Tuesday, April 7, 2009

Through The Eyes of a Mom

Things I've learned from being one:

-Nothing is more important than taking care of your kid; the world can wait.

-Sometimes they just need Mommy and that makes it all better--enjoy it while it lasts.

-There isn't a wrong or right way to parent; just do it your way.

-If you've never had a kid before don't act like you know everything about having them.

-Your "mommy instinct" is what you should listen to over anything else.

-You will break "the rules"--Abby is a tummy sleeper :-O

-If your baby is happy, you are doing ok.

-Never compare your kid with anyone else; they do things when they want to and all wind up at the same level eventually.

-Your life completely changes once you have a baby, whether you like it or not.

-You will wonder what your purpose was in life before you had a baby.

-Your kid will be the cutest kid out there

-You WILL want to spoil them

-You will learn to let certain things go

-I guarantee you won't do everything you said you would do "when you have a baby"

-You learn to wear drool, spit up, snot and baby food very well.

-You learn to plan your day around their feedings and naps...

-Toys with sound and lights distract them for longer

-Your ideal "you" time consists of sleeping, showering and eating a hot meal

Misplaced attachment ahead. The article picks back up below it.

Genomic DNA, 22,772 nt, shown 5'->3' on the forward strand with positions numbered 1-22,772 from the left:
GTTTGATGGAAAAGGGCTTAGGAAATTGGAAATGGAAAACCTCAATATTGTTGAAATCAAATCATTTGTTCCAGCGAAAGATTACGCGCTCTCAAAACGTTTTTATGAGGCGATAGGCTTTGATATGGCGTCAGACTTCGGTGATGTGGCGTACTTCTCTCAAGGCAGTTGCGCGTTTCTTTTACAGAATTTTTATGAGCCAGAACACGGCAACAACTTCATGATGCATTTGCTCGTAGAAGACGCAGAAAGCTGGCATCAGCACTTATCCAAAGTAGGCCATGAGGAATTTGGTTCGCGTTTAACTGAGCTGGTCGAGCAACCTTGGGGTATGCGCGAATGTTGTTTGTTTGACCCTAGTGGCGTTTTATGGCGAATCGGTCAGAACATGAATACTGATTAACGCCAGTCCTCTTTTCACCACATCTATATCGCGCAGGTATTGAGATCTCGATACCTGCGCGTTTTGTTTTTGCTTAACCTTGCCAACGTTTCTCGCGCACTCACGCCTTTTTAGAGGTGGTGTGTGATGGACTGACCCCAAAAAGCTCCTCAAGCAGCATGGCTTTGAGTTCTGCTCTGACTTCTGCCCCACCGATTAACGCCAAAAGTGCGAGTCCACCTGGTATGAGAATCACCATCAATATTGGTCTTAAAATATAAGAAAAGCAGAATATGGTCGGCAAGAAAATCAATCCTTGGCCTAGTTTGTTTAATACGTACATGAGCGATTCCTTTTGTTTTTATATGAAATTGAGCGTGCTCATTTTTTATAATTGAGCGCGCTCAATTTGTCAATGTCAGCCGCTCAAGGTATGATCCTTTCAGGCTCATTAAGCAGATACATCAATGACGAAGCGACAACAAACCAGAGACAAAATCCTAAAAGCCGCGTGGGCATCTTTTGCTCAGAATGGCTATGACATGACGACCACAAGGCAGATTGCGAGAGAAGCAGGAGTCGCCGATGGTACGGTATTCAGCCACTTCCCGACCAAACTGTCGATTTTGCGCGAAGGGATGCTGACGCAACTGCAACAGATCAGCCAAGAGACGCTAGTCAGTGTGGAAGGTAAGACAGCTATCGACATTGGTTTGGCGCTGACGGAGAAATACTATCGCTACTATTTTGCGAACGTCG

-You actually worry about what the world is like

And I just had to share this because I love it and it's SO true. A friend sent me this in an email--10 Things No One Tells You About Parenthood. I'll just share number 8 because I love it! :)

"8) You won’t be the parent you think
We all had visions of the kind of parents we would be to our kids. Now, as battle tested Moms and Dads, we’ve heard the prospective parents spouting off advice. Those hollow words of wisdom come even though they’ve never gotten up at three a.m. to do a load of laundry with more vomit on it than a frat house floor. Nor have they tried to cook dinner with a screaming baby in their arms, a toddler doing cartwheels off the couch, and the phone ringing. It usually goes something like this: “I’d never let my kids watch TV before they turn three,” or “I would never raise my voice at my child,” or “My toddler won’t ever eat sweets.” Uh huh, and I said I’d never own a minivan. You have this great picture of the kind of parent you want to be, and how picturesque your family will become. You try to live up to that vision, but you also have to survive. So, snickering at a prospective parent spouting off advice is not only allowed, but encouraged."

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